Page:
Duke Environmental & Energy Economics Working Paper Series
Conservation and development agendas often are seen as in contradiction and, in the past, most forest policy was driven by only one such agenda. Yet leading conservation policies such as protected areas (PAs) increasingly are understood to vary in how development considerations are integrated, within PA types, given the starting point of conservation. Similarly, development policies such as logging concessions can integrate conservation. Sustainable forest management pushes integration from a starting point of development. One of the most visible initiatives of this type is the certification of logging concessions − such as by the Forest Stewardship Council (FSC) − to reduce various impacts of logging. The cost of sustainable management may lead a firm not to certify any given concession, yet the potential benefits could lead firms to voluntarily certify at least some concessions (including as perhaps firms could benefit from strategies that raise forest loss elsewhere). Our empirical analyses of two countries, Peru and Cameroon, aid in understanding what actually has happened in certified sites for the relatively ‘early days’ of such certifications. We control for unobserved factors’ influences over space and time, without which impact − sometimes perverse − is mistakenly attributed to FSC certification (FSCC). For Peru, we see no average FSCC deforestation impact in our study area (almost all concessions). One region, Madre de Dios, has an average reduction of 0.07% per year. For Cameroon, we find a small average FSCC deforestation impact of 0.02% per year in our study area (all concessions), though in four of five regions there is no statistically significant effect. We suggest that, as available data improve, more impact may be seen in some conditions.
Draft working paper, Duke University.
Over the last three decades, the first continuous road has been paved to connect northern South America’s Atlantic and Pacific coasts. The final sections of this Inter-Oceanic Highway are now being completed through the western Amazon Basin, a global biodiversity hotspot, at the triple-border of Brazil, Bolivia and Peru. Satellite images from 1989, 2000, and 2007 reveal accelerating clearing across the region, but the countries’ prior infrastructures governed their individual responses to the road. Brazilian deforestation slowed as the frontier expanded away from the highway with a network of capillary roads, but Bolivian clearing accelerated as its urban centers sprawled toward the road. Peru’s forests remain relatively intact, but similar trends isolated from Brazil suggest imminent acceleration as Peruvian infrastructural capacity increases.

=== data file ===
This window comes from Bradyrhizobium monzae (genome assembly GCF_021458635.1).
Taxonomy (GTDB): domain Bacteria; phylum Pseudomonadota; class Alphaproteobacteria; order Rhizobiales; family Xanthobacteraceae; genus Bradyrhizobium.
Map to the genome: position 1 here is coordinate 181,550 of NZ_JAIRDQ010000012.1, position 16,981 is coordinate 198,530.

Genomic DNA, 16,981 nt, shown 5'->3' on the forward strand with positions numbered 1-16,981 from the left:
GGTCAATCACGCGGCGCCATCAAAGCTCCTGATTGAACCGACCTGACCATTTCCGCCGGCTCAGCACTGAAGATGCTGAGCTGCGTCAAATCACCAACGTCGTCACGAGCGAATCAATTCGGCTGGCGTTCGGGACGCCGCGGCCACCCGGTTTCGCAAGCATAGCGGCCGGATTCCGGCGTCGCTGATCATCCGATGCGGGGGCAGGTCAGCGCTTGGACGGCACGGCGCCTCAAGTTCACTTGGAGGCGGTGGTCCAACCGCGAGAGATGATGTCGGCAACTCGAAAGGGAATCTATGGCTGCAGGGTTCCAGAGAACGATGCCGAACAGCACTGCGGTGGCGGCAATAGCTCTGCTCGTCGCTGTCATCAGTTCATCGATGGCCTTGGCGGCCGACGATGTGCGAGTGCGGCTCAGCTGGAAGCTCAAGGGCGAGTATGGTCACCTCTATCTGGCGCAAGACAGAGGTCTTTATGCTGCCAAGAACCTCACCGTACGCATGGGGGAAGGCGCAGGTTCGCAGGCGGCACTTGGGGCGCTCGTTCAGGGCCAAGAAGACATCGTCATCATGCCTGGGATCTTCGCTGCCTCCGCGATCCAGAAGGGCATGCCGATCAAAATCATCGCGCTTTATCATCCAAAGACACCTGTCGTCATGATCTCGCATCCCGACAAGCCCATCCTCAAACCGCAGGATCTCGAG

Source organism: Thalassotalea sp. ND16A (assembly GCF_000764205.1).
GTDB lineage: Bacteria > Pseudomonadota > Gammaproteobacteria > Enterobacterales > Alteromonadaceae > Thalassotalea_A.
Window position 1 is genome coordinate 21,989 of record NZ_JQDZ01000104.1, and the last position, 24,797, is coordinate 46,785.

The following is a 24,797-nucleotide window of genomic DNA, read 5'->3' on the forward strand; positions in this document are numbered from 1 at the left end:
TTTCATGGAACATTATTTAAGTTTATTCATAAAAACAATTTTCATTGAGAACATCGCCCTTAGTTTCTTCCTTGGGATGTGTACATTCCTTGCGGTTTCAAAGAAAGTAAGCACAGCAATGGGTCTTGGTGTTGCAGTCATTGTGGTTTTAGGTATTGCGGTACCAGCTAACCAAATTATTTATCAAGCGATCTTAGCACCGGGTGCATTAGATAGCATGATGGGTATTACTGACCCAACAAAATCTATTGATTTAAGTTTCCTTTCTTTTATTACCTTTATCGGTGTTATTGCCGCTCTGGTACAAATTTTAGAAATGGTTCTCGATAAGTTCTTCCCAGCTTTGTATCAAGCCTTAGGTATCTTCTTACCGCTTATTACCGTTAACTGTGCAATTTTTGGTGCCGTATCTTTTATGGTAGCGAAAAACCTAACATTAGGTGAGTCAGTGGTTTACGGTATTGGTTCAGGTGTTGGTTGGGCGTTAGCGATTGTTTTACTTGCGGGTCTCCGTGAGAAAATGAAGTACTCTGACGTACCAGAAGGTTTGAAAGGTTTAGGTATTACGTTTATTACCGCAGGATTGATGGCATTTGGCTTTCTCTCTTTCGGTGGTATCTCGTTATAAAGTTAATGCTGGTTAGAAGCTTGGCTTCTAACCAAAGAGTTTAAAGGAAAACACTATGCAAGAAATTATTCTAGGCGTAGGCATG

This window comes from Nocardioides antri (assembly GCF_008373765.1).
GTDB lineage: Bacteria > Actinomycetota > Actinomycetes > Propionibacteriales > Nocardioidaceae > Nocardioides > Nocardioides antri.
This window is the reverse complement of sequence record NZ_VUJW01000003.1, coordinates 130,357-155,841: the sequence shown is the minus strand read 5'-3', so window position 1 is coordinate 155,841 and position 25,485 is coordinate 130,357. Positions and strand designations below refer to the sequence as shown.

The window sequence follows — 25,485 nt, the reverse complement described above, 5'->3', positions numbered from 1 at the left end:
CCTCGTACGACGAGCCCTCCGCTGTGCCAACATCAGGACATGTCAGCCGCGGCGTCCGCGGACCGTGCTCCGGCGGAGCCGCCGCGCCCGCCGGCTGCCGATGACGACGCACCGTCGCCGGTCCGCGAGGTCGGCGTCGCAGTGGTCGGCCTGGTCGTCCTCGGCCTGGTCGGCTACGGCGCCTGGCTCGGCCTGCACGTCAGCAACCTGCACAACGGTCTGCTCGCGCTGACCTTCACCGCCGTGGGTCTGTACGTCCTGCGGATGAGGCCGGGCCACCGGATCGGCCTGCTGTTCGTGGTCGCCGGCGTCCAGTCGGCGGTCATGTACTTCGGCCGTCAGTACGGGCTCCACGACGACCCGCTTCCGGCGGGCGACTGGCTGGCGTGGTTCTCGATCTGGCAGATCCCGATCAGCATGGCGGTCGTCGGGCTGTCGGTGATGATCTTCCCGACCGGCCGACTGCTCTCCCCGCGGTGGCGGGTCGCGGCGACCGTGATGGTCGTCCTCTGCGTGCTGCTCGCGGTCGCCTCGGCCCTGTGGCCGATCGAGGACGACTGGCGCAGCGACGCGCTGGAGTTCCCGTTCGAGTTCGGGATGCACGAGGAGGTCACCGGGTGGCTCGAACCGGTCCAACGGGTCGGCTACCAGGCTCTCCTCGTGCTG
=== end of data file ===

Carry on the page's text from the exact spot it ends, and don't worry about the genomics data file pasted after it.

Climatic Change 54: 415–438, 2002
The development of seasonal-to-interannual climate predictions has spurred widespread claims that the dissemination of such forecasts will yield benefits for society. Based on the use as well as non-use of forecasts in the Peruvian fishery during the 1997–98 El Niño event, we identify: (1) potential constraints on the realization of benefits, such as limited access to and understanding of information, and unintended reactions; (2) the need for an appropriately detailed definition of societal benefit, considering whose welfare counts as a benefit among groups such as labor, industry, consumers, citizens of different regions, and future generations. We argue that consideration of who benefits, and an understanding of potential socioeconomic constraints and how they might be addressed, should be brought to bear on forecast dissemination choices. We conclude with examples of relevant dissemination choices made using this process.
NATURE|VOL 397 | 25 FEBRUARY 1999
The effective and equitable dissemination of climate forecasts is as important and challenging as their accuracy. During El Niño 1997–98, Peruvian fisheries showed the need to understand forecast use and all parties’ interests.